> Any startup could design a system better than this
> for $10,000. (For a frame of reference, PlainSite,
> which is roughly as complex as PACER, has cost Think
> about $1,000 so far.
Also, even if the system could be designed for $10,000, the yearly cost of operating it (hardware costs and personnel) would be significant, since all the data from the various courts would need to be entered daily, and someone would need to verify that the data in the system was complete and accurate. Plus, the system would need to be backed up and have redundancy and disaster recovery plans. You can't afford to shut down the legal system across the entire country because one data center loses power. We're not talking about Twitter here; we're talking about critical national infrastructure.
And who said anything about the yearly cost of operating it?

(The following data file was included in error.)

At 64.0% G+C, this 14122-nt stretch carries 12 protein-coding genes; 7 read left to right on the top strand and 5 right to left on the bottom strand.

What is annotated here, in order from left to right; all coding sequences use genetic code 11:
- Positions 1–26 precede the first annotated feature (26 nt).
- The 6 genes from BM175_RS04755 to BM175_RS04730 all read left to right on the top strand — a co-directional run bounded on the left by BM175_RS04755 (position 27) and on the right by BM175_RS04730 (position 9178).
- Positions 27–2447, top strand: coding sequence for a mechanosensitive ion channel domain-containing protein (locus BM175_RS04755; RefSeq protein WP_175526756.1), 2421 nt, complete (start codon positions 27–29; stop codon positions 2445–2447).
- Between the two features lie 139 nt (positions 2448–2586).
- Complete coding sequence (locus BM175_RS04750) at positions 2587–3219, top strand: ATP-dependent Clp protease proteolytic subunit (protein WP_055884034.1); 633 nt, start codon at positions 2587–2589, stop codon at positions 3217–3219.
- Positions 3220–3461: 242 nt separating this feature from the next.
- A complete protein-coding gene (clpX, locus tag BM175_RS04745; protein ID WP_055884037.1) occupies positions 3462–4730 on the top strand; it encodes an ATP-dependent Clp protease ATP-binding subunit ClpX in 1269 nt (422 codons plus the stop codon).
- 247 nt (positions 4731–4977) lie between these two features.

> I'm a senior developer and I cost about that, at freelance rates.
For a month? Do you live in a place with really low cost of living?
For a senior freelancer, different standards would apply, I'd hope.
But in general: More money is better than less money. Especially for essentially the same amount of work.
The point of PACER is to get to documents quickly, which it does very well.
Last year they ditched the database for ideological reasons (over the protests of the public security sector who were finding it critical for officer safety).
That's government IT. Spend absurd amounts of money building something that you could assemble for next to nothing using off the shelf parts, underfund the maintenance, and then throw it away.